Years ago, the concept of usability was the foundation of the then-new Industrial Design practice. For the first time, people devoted real energy to making everything from coffee makers to automobiles easier to use. Some aspects of Industrial Design revolved around aesthetics, on the principle that users would pay more attention to something that was attractive. Industrial designers also focused on people's expectations of how something should work and laid the groundwork for what we now call ergonomics.

Industrial Design is still alive and well, of course, as evidenced by great product design from the likes of Braun and Apple. But there's less differentiation today, as even low-end competitors go to some pains to offer decent design.

Just as it took years for usability to appear in hardware design, it's taken a while for people to appreciate its importance in software. That's perfectly understandable—it's only natural that people first want a toaster that works and only later want one that's easy to use and looks great.

Likewise on the Web: The 1990s were largely about making the applications work at all. In the headlong rush to get online, back-end systems and basic functionality overshadowed ease of use and the overall user experience. But those days are gone. Today's users expect a friendly and positive user experience, and rightfully so. That means that usability has come out of the engineering shop and staked its turf throughout the organization.

No longer can a project leader just deliver an application that works; it has to work and offer a good user experience. People throughout the organization are taking a second look at usability, user experience and "the UI thing." Any project leader who works on a Web site absolutely needs to understand usability and how to achieve it. They also will need to understand why it's important—that comes in handy in defending the necessary expenditures and in maintaining a unified vision of the purpose of the application or site.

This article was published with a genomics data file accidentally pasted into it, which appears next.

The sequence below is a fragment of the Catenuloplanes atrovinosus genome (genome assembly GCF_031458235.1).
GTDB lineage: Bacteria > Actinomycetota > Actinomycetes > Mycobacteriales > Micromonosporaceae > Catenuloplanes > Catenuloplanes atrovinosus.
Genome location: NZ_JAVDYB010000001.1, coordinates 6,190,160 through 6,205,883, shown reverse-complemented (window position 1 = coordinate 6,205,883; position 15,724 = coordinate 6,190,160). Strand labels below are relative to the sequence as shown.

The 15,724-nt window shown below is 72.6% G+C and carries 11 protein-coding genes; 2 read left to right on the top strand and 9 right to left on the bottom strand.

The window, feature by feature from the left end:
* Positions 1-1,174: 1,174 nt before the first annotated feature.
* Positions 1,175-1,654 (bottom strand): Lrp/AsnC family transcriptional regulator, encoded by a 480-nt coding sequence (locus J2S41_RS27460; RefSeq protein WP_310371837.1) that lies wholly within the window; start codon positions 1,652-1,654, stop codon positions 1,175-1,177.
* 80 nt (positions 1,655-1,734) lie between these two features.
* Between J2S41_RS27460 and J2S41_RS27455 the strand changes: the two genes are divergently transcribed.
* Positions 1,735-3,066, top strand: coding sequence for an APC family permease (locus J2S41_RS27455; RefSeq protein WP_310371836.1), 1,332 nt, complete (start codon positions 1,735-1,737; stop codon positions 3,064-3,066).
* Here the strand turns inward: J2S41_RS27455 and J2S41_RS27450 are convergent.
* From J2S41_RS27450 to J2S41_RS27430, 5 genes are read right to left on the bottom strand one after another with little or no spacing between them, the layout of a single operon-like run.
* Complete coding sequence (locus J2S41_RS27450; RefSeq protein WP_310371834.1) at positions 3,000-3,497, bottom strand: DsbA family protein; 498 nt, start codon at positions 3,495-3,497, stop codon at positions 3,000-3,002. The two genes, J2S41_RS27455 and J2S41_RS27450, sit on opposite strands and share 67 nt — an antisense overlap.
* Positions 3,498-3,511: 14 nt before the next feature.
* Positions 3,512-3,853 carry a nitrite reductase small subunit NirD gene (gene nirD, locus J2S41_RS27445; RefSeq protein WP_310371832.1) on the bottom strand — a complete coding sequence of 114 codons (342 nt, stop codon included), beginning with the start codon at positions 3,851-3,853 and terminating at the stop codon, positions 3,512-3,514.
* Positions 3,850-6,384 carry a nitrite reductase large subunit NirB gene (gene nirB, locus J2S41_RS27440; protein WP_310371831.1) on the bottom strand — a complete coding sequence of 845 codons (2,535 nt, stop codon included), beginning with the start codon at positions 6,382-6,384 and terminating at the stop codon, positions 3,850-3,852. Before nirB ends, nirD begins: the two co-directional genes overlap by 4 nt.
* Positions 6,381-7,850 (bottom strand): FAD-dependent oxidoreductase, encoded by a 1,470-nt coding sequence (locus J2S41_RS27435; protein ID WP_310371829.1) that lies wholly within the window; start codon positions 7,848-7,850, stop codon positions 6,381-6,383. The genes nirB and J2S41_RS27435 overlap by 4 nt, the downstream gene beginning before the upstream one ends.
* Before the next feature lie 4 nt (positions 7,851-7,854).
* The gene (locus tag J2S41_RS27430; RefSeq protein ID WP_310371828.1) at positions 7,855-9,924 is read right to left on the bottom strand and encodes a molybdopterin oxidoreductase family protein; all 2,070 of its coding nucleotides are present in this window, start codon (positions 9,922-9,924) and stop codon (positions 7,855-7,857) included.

Selling Usability to Management
Unfortunately, it can be difficult to communicate the importance of usability to upper management. Especially in these times of leaner budgets and leaner staffs, management is often stuck in the "an app's an app" mentality. "We didn't spend 10 percent of our budget on usability back in the '80s," they might say. "Oh, and we need to trim the budget by 10 percent."

One very common mistake is to confuse usability with visual design. The goal is not to make a "pretty" application—that is, unless the pretty application makes users more efficient while reducing support costs.

And therein lies the secret to selling usability within your organization: A usable application costs less and generates more. What it generates depends on your organization and the purpose of your Web site: It may generate sales, pageviews, ad impressions or media coverage. No matter what an application's purpose is, good usability will make it achieve its goal more efficiently.

After you've sold the bean counters on usability and the expense that goes along with it, they'll probably want some kind of ROI (retun on investment) information to justify the expense. Well, that's not easy.

About the Author

Laura Wonnacott is VP of Business and Technology Development for Aguirre International, and a California State University system instructor.